Share this post


Link to post
Share on other sites
Headshot

How about the costs? Are they "competitive" to the standard (concreting) solutions ?

 

I wouldn't put the "standard" Filipino concrete solution over my family's heads...so cost isn't really the primary issue for me. However, I am hoping my architect gets me the cost estimates soon so I know pretty much what I will be spending (not just for the flooring, but for the entire project). I won't sacrifice safety for cost. I think overall, the building construction methods I am using will be cost competitive with a concrete and block house (for one thing, I don't need all of the formwork and construction supports you see in "standard" concrete and block construction here. The second floor walls, ceilings, roof trusses and roofing will all be steel...heavy steel construction for loadbearing elements and lightweight steel construction for non-loadbearing elements. Once we get the entire project design phase completed, I will share it with you here.

Share this post


Link to post
Share on other sites
Headshot

The "squeaky floorboards" syndrome can be prevented from happening by applying a flexible product, like silicon, bitumen even, to all the truss surfaces that will come into contact with the sub flooring etc.

 

I agree completely with you on the silicone. That's why I said our subflooring will be screwed and glued. Either silicone adhesive or a good quality construction adhesive (that will stick to both the steel trusses and the hardiflex sheets) will work. Then, using lots of self-drilling / self-tapping screws to screw down the hardiflex to the floor trusses. We will also use the glued and screwed method to attach the second layer of hardiflex subflooring. There should be absolutely no flex in my floors when I am done. Subflooring that flexes is not a friend of ceramic tile flooring, so it is important to prevent it.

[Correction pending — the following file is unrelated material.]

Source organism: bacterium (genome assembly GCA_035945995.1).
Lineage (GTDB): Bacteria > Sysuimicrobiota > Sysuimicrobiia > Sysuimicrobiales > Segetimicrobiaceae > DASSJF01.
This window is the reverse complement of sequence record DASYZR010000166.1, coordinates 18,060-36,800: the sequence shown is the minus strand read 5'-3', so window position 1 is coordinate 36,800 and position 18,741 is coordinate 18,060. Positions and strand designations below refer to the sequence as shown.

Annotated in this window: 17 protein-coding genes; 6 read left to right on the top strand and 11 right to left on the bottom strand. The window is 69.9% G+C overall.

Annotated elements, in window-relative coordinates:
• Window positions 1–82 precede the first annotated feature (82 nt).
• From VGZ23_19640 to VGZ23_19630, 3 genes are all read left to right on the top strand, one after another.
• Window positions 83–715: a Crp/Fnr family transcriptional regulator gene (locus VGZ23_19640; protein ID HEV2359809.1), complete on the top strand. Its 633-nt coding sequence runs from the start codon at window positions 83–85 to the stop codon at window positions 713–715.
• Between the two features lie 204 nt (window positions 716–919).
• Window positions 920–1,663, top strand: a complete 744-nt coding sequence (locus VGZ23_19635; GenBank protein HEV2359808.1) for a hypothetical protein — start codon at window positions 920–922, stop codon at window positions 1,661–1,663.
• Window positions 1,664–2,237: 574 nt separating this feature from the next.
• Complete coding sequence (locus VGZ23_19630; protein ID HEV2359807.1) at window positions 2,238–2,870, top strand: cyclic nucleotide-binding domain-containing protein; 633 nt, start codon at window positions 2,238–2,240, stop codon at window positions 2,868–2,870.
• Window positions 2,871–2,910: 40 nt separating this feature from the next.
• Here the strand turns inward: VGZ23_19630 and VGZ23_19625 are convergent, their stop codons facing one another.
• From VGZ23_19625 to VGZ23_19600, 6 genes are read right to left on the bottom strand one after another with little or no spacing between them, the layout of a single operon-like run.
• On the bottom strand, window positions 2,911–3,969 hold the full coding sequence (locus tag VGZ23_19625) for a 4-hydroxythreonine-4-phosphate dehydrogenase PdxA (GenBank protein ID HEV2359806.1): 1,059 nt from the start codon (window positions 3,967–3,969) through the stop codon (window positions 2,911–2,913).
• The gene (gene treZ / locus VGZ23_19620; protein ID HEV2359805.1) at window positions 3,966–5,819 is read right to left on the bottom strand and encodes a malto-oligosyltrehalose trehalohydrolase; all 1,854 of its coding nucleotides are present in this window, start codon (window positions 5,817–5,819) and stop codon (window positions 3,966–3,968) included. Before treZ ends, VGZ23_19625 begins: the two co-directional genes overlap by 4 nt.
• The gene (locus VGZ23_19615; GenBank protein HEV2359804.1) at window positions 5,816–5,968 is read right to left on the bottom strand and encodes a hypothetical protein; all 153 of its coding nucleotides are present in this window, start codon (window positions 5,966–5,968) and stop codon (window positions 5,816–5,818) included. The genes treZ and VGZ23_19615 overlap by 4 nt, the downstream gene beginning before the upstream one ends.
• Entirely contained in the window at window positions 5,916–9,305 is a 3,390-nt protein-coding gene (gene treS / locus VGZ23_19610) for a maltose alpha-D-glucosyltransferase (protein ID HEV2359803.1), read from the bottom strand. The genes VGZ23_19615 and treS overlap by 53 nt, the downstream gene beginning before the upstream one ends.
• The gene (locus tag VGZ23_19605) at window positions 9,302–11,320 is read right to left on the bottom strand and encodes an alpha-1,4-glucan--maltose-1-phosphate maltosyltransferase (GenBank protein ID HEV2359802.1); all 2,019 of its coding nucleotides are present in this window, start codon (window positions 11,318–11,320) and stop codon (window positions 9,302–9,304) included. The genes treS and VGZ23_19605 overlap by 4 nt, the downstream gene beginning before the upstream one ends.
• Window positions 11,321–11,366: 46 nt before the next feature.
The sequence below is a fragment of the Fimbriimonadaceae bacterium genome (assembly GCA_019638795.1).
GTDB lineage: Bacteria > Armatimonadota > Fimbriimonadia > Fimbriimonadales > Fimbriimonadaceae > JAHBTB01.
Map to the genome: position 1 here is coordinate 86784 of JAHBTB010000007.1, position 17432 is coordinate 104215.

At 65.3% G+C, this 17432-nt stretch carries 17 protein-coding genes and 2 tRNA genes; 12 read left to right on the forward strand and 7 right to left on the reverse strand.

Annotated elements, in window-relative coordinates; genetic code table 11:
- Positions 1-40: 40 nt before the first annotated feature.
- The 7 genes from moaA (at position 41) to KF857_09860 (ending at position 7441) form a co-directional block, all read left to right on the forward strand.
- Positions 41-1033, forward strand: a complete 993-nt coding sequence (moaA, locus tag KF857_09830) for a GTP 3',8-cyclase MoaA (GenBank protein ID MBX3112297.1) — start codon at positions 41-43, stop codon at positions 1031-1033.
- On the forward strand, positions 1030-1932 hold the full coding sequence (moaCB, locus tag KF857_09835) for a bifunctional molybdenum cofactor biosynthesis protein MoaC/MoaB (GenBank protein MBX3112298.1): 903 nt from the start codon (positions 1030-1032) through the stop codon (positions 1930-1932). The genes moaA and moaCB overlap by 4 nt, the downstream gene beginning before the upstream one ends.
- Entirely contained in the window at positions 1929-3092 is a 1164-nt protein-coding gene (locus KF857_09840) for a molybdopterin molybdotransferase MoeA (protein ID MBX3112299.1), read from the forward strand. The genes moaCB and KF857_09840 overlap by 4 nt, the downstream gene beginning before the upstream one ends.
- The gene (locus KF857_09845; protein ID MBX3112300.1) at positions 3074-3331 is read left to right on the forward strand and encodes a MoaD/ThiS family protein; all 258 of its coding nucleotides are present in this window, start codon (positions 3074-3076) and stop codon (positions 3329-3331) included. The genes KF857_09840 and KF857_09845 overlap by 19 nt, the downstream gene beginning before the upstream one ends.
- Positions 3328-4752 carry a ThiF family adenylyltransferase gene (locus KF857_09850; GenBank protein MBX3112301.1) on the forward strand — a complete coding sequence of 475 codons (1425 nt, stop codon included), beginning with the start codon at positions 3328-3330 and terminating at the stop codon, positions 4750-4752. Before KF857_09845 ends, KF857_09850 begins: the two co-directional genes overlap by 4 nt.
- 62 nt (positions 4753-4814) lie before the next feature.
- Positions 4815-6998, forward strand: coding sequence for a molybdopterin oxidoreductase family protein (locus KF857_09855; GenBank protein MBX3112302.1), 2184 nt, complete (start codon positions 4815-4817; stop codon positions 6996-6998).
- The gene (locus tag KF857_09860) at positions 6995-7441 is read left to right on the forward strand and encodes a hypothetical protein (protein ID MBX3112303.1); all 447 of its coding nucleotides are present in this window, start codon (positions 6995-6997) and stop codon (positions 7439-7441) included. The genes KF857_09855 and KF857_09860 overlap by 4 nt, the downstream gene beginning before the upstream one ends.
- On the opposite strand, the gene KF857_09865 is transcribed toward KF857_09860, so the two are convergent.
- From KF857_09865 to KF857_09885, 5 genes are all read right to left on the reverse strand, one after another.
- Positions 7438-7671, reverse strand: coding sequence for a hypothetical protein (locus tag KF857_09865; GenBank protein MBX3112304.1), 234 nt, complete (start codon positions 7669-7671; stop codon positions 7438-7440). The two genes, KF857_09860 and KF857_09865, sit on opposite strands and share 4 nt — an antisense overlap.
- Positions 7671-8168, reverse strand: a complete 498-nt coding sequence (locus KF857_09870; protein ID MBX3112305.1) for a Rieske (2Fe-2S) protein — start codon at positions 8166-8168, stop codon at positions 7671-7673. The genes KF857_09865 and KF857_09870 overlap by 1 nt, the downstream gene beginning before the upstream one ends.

Share this post


Link to post
Share on other sites
Guest
This topic is now closed to further replies.
Sign in to follow this  

×
×
  • Create New...

Important Information

By using this site, you agree to our Terms of Use, Privacy Policy and Guidelines. We have placed cookies on your device to help make this website better. You can adjust your cookie settings, otherwise we'll assume you're okay to continue..